India Nepal Relations: Nepal has signed an agreement with Indian company NHPC Limited to set up a hydroelectric power plant in its country. Nearly four years after China withdrew from the projects, Nepal has entrusted the Indian company to complete two power projects, the West Seti Hydropower Project and the Seti River Hydropower Project.
NHPC to develop two hydroelectric projects in Nepal
State-owned NHPC plans to develop two hydroelectric projects of 750 MW and 450 MW each in Nepal. The company has signed an agreement with Nepal for this on Thursday. The combined cost of both the projects is estimated to be around USD 2.1 billion. NHPC Limited has signed a Memorandum of Understanding (MoU) with Nepal Investment Board (IBN) to develop 750 MW West Seti and 450 MW SR-6 hydroelectric projects in Nepal, the company said in a statement.
NHPC's credibility will increase
The MoU was signed on August 18 in Kathmandu by NHPC Chairman and Managing Director AK Singh and IBN CEO Sushil Bhatta, the statement said. The Prime Minister of Nepal Sher Bahadur Deuba was also present on the occasion. Deuba said that this agreement will prove to be important in enhancing energy cooperation between Nepal and India. He also appreciated India's cooperation in the development of Nepal. At the same time, AK Singh said that through these projects, the reputation of NHPC as a global hydropower company will increase.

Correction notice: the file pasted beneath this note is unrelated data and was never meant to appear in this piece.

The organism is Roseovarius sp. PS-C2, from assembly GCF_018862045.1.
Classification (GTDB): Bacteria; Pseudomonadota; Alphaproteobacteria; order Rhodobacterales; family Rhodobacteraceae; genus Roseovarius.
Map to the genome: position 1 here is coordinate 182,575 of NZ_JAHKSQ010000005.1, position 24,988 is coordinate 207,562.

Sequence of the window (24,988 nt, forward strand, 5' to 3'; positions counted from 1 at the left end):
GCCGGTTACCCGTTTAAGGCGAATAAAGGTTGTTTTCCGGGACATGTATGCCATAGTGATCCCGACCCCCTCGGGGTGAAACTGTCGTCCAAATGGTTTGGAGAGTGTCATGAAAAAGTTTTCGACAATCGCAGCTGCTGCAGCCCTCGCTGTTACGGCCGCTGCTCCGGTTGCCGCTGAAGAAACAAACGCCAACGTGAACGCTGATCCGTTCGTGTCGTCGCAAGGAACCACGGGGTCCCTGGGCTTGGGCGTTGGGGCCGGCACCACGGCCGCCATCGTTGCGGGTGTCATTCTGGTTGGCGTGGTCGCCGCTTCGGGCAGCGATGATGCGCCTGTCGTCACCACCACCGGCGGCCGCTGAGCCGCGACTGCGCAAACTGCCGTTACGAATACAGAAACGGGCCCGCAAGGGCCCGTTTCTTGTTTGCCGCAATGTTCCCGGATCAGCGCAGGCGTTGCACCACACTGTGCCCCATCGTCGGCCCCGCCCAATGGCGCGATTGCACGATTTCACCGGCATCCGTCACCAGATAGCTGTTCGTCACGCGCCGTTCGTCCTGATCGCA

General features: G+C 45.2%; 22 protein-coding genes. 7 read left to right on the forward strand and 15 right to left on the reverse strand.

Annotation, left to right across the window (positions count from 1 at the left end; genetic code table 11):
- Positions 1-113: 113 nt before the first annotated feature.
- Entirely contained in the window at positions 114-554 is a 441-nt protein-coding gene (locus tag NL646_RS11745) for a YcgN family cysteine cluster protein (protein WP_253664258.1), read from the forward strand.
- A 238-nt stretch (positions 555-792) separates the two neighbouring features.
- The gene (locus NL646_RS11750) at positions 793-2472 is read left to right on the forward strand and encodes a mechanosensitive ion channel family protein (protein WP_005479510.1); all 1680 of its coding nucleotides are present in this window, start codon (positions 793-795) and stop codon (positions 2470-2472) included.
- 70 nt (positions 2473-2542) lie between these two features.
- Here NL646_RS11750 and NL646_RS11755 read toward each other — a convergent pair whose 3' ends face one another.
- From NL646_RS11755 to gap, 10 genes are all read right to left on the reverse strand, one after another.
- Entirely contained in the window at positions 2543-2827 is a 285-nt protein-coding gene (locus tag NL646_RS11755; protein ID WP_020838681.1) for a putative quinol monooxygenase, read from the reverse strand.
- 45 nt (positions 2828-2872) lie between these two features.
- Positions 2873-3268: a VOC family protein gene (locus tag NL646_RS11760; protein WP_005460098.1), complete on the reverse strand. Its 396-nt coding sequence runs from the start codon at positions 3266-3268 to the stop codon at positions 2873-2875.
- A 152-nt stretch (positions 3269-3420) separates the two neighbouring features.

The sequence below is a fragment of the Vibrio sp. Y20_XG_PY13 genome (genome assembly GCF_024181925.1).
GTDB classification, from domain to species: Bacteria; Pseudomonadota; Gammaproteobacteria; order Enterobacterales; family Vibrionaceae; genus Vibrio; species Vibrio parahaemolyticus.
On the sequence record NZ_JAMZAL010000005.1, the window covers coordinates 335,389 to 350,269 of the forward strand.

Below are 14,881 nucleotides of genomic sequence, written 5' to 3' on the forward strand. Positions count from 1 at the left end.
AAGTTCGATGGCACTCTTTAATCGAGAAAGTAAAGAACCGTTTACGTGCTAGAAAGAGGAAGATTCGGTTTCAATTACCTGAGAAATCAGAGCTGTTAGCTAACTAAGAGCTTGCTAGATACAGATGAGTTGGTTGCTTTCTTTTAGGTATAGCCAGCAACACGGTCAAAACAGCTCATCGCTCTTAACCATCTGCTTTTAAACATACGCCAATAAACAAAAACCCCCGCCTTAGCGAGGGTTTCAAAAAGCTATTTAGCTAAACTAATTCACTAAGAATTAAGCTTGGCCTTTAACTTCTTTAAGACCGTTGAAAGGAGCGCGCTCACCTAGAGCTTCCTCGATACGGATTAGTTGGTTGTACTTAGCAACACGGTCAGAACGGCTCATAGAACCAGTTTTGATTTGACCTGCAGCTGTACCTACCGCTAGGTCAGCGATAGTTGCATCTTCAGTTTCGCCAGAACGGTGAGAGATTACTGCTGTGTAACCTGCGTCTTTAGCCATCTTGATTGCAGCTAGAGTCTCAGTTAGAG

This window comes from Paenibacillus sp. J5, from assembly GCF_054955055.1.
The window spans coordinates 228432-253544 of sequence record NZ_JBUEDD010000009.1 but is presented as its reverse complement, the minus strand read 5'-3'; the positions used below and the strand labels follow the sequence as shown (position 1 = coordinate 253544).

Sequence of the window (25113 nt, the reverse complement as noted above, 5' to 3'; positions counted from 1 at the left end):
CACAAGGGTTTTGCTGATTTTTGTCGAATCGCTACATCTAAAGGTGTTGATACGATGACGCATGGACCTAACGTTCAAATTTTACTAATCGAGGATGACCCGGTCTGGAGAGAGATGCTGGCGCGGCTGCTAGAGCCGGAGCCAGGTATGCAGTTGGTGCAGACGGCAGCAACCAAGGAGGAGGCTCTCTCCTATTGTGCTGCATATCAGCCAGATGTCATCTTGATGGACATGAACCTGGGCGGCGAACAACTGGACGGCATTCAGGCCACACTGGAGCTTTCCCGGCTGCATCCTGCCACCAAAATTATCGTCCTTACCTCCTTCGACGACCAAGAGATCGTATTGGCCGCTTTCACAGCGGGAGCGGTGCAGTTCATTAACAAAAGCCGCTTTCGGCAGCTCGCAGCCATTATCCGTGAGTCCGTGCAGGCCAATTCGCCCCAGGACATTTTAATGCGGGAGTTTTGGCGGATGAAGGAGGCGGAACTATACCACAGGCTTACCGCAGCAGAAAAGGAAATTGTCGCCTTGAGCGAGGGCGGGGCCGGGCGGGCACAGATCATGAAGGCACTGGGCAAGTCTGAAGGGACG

West Seti Project: There was dispute between China and Nepal on many issues
The Chinese company took over the West Seti project in 2012, but abruptly withdrew in 2018. Earlier in 2009, China National Machinery and Equipment Import and Export Corporation (CMEC) also signed a memorandum of understanding for a project. But, within two years, the company left the job. There was a dispute between China and Nepal on many issues regarding the West Seti project. In this, after the formation of electricity, its purchase rate was prominent. The Chinese company had said that the electricity rate given by Nepal was insufficient. Whereas, Kathmandu was justifying it. It is being told that China wanted to sell electricity at an arbitrary rate, but Nepal did not come under its pressure, after which the Chinese company thought it appropriate to exit the project.